Selected Letters of Lucretia Coffin Mott

Author: Edited by Beverly Wilson Palmer
With the Assistance of Holly Byers Ochoa, Associate Editor, and Carol Faulkner, Editing Fellow
Inside the work and private life of the legendary reformer
Cloth – $59
Publication Date
Cloth: 01/01/2002
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About the Book

This landmark volume collects Lucretia Mott's correspondence for the first time, highlighting the length and breadth of her work as an activist dedicated to reform of almost every kind and providing an intimate glimpse of her family life.

Mott’s achievements left a mark on reform movements from abolition to women's rights. The letters cover her work in these causes as well as her founding of key antislavery organizations; her friendships with Harriet Tubman and Sojourner Truth; her efforts to bring Quakers into the abolitionist movement; and her part in organizing the 1848 Seneca Falls Woman's Rights Convention. Other correspondence cover her fifty-six-year marriage, the five children she raised to adulthood, and informal insights and news with and about her cherished family.

An invaluable resource, Selected Letters of Lucretia Coffin Mott reveals the incisive mind, sense of mission, and level-headed personality that made this extraordinary figure a major force in nineteenth-century American life.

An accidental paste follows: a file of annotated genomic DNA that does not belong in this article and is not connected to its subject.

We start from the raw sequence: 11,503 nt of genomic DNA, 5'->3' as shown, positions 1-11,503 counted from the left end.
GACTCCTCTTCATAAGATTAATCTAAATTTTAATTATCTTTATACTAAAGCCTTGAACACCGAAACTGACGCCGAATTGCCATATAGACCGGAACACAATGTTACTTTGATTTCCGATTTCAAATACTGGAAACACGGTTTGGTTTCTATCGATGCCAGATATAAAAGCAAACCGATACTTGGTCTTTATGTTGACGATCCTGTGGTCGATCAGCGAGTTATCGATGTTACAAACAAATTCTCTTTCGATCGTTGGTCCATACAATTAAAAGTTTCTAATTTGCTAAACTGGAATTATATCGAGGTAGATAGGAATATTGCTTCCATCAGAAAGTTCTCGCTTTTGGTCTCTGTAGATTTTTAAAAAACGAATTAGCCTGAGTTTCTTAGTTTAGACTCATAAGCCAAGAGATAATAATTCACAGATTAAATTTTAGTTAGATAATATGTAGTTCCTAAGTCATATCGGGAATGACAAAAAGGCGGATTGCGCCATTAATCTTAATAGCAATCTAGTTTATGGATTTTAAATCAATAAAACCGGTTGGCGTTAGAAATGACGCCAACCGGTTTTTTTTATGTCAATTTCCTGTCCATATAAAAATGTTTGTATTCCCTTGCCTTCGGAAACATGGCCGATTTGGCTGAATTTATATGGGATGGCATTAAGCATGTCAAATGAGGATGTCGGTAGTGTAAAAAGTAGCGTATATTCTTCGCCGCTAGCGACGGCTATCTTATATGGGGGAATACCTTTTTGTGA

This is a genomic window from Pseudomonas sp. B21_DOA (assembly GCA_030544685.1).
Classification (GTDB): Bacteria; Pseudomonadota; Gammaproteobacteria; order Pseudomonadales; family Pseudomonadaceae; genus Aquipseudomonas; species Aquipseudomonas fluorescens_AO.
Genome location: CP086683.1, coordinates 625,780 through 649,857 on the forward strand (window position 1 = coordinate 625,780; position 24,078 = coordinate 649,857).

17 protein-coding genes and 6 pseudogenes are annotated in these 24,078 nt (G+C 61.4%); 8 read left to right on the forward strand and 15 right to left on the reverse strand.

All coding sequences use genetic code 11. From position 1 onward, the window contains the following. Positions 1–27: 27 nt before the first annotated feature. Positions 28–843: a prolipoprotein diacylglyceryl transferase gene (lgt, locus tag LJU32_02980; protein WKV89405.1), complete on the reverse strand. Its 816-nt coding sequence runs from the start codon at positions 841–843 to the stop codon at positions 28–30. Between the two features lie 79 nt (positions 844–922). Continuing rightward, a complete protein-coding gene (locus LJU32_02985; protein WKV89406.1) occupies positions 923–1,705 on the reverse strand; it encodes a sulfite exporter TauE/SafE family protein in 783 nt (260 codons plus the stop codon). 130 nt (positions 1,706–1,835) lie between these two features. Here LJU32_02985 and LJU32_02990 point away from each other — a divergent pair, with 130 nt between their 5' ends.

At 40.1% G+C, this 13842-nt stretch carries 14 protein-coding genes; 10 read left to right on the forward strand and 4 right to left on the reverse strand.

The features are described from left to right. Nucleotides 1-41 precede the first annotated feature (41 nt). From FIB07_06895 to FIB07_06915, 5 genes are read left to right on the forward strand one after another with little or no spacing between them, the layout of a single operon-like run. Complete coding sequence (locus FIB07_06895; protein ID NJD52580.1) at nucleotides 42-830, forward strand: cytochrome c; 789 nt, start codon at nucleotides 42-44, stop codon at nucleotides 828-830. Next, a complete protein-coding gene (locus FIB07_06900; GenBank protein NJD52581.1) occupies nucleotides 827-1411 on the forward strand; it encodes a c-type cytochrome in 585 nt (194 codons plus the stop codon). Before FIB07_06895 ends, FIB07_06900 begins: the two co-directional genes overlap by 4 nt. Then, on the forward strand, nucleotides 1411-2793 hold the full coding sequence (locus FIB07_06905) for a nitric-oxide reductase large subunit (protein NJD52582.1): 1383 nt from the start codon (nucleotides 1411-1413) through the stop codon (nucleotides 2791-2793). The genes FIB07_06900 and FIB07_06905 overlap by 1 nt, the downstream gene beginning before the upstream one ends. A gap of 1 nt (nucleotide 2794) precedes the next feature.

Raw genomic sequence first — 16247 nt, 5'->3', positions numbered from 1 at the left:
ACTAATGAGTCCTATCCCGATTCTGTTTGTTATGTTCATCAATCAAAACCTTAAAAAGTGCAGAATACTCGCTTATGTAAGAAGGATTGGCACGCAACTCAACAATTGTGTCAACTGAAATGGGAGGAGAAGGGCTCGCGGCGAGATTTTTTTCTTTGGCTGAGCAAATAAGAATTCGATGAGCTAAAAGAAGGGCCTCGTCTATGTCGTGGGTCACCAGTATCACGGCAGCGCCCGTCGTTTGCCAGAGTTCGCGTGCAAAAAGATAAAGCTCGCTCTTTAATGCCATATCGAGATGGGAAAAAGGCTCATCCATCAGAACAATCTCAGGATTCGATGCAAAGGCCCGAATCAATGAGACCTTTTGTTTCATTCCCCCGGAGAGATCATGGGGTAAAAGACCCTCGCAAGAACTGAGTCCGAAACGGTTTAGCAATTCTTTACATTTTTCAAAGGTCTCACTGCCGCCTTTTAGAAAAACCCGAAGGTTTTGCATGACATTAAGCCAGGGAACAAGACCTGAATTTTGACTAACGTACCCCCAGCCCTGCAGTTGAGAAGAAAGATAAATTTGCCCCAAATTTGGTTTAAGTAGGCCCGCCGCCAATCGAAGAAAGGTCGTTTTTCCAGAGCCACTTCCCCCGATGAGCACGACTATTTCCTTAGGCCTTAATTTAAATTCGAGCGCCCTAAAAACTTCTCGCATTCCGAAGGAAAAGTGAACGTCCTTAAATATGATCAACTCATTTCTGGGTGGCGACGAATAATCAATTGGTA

About the Author

Beverly Wilson Palmer is a research associate at Pomona College and the editor or coeditor of numerous documentary editions, including Lucretia Mott Speaks: The Essential Speeches and Sermons and The Selected Letters of Charles Sumner.


"This admirably edited and handsomely published book is a great contribution to printed scholarly resources for 19th-century history. Lucretia Mott was engaged in several of the central social and political movements of that century, and her correspondence opens views into them, especially abolition, women's rights, and religion and Quakerism. But one will also find comments on domestic life and childrearing, public events, pacifism, and Indian rights. . . . Palmer included as much scholarly apparatus as a reader could want."--Choice

"This scrupulously annotated volume makes widely available for the first time the correspondence of the nineteenth-century Quaker activist who was dedicated to numerous reform movements, including temperance, peace, equal rights, woman suffrage, nonresistance, and the abolition of slavery."--Documentary Editing

"While scholars will rejoice in this volume, lay readers, too, will find the letters entertaining and inspiring. Beverly Palmer has done the Religious Society of Friends a real service."--Friends Journal


"Finally, a chance to see the full range of ideas, concerns, words of Lucretia Mott, the first foremother of the U.S. feminist movement. Beverly Palmer has performed an enormous service, for Lucretia Mott's many appreciators and for many others, who will now know the historical significance of this great "woman."--Ellen Carol DuBois, editor of The Elizabeth Cady Stanton-Susan B. Anthony Reader: Correspondence, Writings, Speeches